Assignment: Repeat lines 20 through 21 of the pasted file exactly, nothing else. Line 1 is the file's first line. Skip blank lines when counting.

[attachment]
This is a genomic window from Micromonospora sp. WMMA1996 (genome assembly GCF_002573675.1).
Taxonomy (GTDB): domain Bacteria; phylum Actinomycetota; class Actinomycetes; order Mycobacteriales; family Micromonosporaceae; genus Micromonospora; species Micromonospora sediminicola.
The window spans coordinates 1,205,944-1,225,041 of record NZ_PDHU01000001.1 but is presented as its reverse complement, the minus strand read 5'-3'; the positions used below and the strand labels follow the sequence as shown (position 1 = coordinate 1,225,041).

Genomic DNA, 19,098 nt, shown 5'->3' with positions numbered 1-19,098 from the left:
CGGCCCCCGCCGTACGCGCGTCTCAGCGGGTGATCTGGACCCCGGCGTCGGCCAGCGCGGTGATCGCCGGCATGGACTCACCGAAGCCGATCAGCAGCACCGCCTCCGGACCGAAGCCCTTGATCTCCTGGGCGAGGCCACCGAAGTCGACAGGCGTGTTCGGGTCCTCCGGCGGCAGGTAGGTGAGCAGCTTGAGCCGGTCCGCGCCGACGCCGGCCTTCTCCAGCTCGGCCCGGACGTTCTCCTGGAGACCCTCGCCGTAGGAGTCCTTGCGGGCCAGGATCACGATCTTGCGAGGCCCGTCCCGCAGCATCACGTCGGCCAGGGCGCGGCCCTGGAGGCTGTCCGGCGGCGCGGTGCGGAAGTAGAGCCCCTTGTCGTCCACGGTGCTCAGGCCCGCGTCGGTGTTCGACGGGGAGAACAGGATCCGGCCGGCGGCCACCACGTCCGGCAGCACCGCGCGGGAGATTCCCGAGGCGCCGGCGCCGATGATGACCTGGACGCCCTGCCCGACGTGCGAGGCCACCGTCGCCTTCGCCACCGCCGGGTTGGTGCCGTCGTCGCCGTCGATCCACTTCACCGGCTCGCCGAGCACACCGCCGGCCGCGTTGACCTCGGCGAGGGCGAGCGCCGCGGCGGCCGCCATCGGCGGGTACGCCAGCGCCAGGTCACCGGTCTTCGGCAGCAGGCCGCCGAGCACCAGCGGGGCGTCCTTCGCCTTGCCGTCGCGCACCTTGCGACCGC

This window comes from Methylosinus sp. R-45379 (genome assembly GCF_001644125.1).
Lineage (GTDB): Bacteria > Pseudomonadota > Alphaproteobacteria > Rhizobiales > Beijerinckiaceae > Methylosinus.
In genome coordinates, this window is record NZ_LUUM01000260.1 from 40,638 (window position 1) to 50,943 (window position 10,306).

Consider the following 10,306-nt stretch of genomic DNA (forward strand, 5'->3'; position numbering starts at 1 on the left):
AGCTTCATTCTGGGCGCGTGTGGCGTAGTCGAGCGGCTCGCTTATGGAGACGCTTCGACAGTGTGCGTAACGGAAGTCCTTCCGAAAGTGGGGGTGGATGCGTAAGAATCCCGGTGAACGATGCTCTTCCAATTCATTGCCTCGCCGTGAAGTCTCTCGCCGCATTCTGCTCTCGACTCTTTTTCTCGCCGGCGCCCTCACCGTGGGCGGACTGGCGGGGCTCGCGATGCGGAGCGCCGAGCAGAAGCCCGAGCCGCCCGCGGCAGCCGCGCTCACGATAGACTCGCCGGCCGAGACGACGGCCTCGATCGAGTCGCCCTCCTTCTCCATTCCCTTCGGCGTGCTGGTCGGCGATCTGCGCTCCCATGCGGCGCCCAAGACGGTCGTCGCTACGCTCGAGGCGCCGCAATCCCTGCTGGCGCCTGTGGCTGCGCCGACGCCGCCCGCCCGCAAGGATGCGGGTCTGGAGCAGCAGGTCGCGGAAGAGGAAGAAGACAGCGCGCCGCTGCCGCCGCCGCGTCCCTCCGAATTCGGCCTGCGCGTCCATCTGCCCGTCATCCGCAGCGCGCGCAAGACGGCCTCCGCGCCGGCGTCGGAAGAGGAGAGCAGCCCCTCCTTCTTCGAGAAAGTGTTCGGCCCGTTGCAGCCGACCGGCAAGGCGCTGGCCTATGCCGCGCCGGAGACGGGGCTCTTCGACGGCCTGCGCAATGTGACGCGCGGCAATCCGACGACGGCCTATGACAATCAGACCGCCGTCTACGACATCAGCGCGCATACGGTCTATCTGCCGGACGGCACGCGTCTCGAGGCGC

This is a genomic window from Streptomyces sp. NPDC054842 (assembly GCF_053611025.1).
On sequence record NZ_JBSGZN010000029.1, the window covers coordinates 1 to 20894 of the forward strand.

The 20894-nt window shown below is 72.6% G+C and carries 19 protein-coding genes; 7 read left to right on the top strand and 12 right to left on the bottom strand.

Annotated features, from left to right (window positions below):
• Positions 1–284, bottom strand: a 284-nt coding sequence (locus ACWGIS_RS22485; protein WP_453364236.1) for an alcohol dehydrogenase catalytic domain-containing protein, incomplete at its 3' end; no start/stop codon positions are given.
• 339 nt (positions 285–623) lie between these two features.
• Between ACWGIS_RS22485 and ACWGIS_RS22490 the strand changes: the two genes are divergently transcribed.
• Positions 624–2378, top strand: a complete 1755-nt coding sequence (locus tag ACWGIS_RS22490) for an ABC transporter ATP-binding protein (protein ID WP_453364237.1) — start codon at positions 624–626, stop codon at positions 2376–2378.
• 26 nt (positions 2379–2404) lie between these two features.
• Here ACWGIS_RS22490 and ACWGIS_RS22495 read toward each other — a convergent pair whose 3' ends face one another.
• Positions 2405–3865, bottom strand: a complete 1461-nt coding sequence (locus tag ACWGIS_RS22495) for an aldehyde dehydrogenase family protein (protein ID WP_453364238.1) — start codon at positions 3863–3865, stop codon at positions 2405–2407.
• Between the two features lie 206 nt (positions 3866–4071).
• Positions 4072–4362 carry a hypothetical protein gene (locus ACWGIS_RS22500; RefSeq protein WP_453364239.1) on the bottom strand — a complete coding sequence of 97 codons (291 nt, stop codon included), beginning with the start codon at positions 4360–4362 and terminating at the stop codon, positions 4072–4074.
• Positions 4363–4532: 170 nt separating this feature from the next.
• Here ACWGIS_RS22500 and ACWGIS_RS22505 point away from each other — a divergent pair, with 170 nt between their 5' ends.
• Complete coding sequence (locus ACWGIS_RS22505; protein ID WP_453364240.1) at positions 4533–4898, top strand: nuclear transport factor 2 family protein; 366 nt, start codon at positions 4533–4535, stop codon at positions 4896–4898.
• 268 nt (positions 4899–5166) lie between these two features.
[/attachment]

• Here ACWGIS_RS22490 and ACWGIS_RS22495 read toward each other — a convergent pair whose 3' ends face one another.
• Positions 2405–3865, bottom strand: a complete 1461-nt coding sequence (locus tag ACWGIS_RS22495) for an aldehyde dehydrogenase family protein (protein ID WP_453364238.1) — start codon at positions 3863–3865, stop codon at positions 2405–2407.